Posted: 30 Aug 2013
There are two questions that everyone wants to know about the new Yamaha MT-09. Is it better than the Street Triple and how much does it cost? So I might as well get these two out of the way to start with. Yes, in many ways it is better than the Triumph, and it costs £6,799 – which is £200 less than the Brit triple. Ok, now back to the bike itself.
The MT-09 uses a brand new 847cc triple motor that produces a claimed 115bhp with 64ft.lb of torque. While Yamaha’s marketing brochures will speak of ‘cross-plane’ power, the truth of the matter is that with a 120-degree crank the engine naturally has an uneven firing order and is essentially the same configuration as any Triumph triple. So basically the MT-09 is a standard triple engine with an 847cc capacity, ride-by-wire technology and variable fuel modes.
Housing this engine is a brand new die-cast chassis with suspension that has preload and rebound adjustment and flashy new wheels. So far so good, however it’s when you start to see the weight figures the MT-09 really impresses. Yamaha claim the bike weighs 171kg dry, 188kg wet, and has a potential lean angle of 51-degrees before the pegs scrape. That’s just 6kg more than the Triumph and the potential lean angle emphasises the sporty nature of the MT-09.
More power, comparable weight and a lower price tag, if the MT-09 is any good to ride Yamaha may have built a winner. Well guess what? The MT-09 is brilliant to ride. Not only is this the best Japanese bike I’ve ridden for ages, it’s the best bike I’ve ridden full stop. Where the Street Triple has that magic X-factor that makes it so much fun to ride, the MT-09 has this and even more.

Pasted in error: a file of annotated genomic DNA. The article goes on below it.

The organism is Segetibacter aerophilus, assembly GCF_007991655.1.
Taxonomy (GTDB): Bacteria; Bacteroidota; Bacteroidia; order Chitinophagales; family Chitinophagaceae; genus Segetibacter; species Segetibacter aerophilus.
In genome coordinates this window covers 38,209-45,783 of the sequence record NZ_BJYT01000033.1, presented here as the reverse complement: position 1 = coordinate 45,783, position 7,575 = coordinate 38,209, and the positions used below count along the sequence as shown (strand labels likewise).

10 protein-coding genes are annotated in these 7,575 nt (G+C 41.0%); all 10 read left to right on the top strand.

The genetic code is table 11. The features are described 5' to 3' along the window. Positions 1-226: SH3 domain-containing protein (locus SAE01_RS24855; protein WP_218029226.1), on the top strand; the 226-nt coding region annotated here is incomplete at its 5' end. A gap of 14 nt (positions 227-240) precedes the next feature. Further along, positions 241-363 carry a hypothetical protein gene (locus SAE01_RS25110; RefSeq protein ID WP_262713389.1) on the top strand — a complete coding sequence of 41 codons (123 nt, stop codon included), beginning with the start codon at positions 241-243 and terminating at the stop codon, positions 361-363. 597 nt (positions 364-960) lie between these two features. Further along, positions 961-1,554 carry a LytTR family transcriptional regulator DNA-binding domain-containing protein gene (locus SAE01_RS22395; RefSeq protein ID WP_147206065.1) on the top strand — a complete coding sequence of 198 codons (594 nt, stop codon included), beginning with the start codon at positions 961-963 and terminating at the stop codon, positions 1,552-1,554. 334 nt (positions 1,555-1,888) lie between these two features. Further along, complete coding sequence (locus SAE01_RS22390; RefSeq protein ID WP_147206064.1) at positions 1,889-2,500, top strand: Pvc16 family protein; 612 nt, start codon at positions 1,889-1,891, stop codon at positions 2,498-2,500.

The triple engine is simply stunning. Like the Triumph it is stacked full of useable torque and seems to not only have grunt right through the rev range, but also a serious turn of speed. The initial throttle response isn’t quite as fluid as the Triumph (this can be eased by altering the mode to the more relaxed ‘B’ mode) but the engine is smoother and certainly more powerful without being intimidating. Yes it’s quick, but it isn’t in your face quick and the chassis more than backs up the engine’s performance.
Like the Street Triple, the MT-09 is extremely effective in the bends. The chassis is agile, sporty and yet still very well balanced and user-friendly. The riding position is nicely relaxed with a low seat height and comfortable stance while the suspension is effective if possibly not quite as refined as the Triumph’s units.
On the UK’s roads I’d say the Street Triple would be slightly faster through the corner, but it would be very close and the Yamaha’s extra power would see it be the fastest bike at the end of the day. When it comes to braking performance there is nothing in it, although I only tested the non-ABS Yamaha as the ABS version will be arriving slightly later in the year.
What’s the final verdict? The MT-09 lives up to its hype. This is easily the most exciting and thrilling bike to emerge from Japan in years. Yes the likes of the Blade, ZX-10R etc are faster, but the MT-09 has that magic something that makes you smile and thoroughly fall in love with its ride.
The last time I felt this way after a test ride was when I rode the original Street Triple back in 2007, and look what that bike has done when it comes to sales. With the MT-09 I reckon Yamaha are onto a winner, it’s a brilliant machine that is not only great value, but also superb fun to ride. Every Yamaha dealer will have a demo come the end of September, so why not pop along and try one out yourself?
+ points: Engine, chassis, price
- points: Initial throttle response
Engine: 847cc inline triple, 12v, dohc
Power: 115hp@ 10,000rpm
Torque: 64lb ft@ 8,500rpm
Top speed: 140mph (est)
Weight: 188kg (wet)
MPG: 48mpg (est)
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